Next up, the motor mount
xidler.stl (146 KB)

The motor mount

Its basically the same thing as the idler, reinforced the motor mount itself with a 1mm extrusion at the same time.

Last part to go, the back brace. I’ll build that tomorrow though
xmotor.stl (133 KB)

Ok I lied I built it tonight

edit, it’s also upside down.

Basically that replaces the structure I had to remove to make the spring fit on the other side. The bolts for the spring itself go from the spring, through the x end pieces and out through the backplate, where they are tightedend down, theoretically resulting in a single uniform assembly. I’ll try printing it tomorrow and see if it actually works. But the design bit is at least most of the way done. I think. I dunno.
backplate.stl (49.7 KB)

Printing parts now. Everything seems to be working well, except for the internals of the spring section which are way too small to fit the actual ACME nut. I think what I’ll likely end up doing is replacing the center section with a simplified anti backlash core. There is definitly sufficient space, and the concept looks sound. It’s printing beutifully too. Oh well, at least the bulk of the rest of it is done now.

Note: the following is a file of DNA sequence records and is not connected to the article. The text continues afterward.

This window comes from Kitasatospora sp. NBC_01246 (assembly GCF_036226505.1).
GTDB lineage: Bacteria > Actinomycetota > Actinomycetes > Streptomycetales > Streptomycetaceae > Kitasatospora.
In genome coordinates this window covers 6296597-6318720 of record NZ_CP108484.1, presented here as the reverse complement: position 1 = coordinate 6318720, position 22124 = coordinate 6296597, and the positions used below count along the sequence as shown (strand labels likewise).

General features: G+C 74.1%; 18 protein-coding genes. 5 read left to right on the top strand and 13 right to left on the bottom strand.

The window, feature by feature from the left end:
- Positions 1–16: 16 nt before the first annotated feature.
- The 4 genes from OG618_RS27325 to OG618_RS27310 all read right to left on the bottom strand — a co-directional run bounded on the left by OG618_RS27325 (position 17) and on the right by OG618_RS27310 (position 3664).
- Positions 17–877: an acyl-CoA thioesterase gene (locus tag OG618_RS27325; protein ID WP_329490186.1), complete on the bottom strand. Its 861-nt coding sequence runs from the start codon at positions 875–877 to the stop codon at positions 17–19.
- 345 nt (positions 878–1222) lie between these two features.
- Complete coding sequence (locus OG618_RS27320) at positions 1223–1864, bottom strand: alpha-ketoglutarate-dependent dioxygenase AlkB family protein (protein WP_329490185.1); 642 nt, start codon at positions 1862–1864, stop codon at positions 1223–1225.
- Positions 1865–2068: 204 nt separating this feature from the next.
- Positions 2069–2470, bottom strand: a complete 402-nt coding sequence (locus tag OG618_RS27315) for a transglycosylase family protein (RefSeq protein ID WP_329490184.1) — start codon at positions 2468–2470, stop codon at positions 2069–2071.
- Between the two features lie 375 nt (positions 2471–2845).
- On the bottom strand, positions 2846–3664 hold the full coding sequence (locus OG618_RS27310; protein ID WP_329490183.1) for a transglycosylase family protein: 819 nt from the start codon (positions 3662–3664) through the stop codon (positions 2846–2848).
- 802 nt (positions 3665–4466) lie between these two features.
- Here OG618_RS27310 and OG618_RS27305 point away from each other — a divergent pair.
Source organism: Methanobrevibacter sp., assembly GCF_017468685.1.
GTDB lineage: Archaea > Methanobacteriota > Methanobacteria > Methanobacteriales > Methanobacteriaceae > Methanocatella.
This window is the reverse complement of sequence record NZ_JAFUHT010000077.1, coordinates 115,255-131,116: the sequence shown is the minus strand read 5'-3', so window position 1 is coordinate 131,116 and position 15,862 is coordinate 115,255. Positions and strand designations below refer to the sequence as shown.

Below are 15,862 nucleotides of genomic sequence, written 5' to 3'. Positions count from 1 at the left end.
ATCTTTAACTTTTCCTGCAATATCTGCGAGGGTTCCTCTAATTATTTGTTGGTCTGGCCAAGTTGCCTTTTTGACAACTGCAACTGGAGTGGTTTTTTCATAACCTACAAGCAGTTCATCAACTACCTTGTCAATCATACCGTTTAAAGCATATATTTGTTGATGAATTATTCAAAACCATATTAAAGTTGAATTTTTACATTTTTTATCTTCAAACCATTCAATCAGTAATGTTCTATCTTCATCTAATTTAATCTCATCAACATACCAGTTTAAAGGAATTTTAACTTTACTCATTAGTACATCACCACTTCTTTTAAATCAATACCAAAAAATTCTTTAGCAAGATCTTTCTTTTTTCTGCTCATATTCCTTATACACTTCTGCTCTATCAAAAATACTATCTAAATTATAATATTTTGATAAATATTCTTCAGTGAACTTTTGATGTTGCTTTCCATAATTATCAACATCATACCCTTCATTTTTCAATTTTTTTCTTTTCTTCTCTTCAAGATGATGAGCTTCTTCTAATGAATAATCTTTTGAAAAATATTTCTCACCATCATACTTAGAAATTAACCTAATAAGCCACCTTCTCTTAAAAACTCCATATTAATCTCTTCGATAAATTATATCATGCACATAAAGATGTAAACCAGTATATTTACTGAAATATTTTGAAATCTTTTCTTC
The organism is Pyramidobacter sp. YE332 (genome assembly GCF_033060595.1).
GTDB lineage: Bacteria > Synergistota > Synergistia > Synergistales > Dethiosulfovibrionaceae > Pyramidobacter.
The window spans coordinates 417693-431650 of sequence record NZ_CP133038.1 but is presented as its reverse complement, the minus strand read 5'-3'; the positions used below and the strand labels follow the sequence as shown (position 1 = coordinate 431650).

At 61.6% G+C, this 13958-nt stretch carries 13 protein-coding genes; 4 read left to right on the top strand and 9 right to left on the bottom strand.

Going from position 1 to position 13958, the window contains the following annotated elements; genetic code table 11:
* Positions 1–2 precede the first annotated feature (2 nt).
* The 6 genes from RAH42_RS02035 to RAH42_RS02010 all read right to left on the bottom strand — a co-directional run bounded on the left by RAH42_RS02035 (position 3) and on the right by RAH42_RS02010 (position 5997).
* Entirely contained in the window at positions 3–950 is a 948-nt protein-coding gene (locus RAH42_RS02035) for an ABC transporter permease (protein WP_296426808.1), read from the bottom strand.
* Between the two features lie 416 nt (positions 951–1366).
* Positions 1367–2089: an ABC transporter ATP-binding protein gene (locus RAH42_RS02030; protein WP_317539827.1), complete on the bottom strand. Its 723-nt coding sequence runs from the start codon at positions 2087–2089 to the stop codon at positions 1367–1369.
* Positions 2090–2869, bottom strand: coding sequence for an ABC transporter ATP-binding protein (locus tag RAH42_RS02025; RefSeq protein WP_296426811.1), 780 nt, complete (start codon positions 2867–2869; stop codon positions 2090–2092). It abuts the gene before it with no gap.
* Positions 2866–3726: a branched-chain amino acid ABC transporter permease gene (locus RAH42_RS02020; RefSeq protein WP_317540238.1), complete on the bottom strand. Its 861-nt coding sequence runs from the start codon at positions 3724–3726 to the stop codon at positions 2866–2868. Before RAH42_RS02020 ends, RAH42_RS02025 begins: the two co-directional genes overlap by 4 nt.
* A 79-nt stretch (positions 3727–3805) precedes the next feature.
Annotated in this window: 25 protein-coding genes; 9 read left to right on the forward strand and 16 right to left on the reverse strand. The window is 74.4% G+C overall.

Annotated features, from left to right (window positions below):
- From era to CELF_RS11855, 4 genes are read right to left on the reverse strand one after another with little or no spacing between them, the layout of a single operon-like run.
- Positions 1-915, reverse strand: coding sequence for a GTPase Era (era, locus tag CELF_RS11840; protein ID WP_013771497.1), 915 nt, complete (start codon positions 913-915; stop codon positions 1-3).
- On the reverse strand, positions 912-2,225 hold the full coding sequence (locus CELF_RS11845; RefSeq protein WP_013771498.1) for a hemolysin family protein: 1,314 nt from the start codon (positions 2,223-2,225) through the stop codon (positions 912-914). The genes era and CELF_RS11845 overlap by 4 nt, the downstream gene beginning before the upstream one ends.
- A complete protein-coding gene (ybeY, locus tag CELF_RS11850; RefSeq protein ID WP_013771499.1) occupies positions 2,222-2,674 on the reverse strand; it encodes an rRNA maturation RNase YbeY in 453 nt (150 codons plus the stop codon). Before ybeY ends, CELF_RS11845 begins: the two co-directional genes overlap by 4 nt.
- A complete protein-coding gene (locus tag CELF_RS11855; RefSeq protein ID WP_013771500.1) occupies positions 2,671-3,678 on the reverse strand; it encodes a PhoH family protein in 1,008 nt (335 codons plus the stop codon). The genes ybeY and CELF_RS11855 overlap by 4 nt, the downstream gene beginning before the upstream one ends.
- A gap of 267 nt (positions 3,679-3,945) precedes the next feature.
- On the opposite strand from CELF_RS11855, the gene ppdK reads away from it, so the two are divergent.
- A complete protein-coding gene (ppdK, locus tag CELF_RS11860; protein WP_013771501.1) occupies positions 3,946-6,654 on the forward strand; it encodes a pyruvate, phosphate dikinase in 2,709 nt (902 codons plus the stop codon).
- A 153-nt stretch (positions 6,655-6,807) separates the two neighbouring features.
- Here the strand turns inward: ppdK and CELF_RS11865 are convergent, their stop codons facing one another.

Some proof of concept photos. The spring still needs a redesign unless everyone wants to switch over to 1/4" acme rod, but otherwise it works, and everything fits mostly. I didn’t trim enough support off the spring, but I have to redo it anyways so ignore that part.

Corrected spring that shoulkd now accept acme nuts. One goes in the bottom, other one goes on top of the spring in the top, compress the spring on the rod to put it under tension, screw the bottom nut up to maintain tension, etc. Will print and verify it tomorrow. I’ll need to redrill the holes on the idler, backplate and the motor mount to compensate for the new mount holes, also the idler needs a bit more clearance for the bolt than I gave it on the last revision. This spring, and the lower x end clamps should be the final parts though
springrebuild2.stl (700 KB)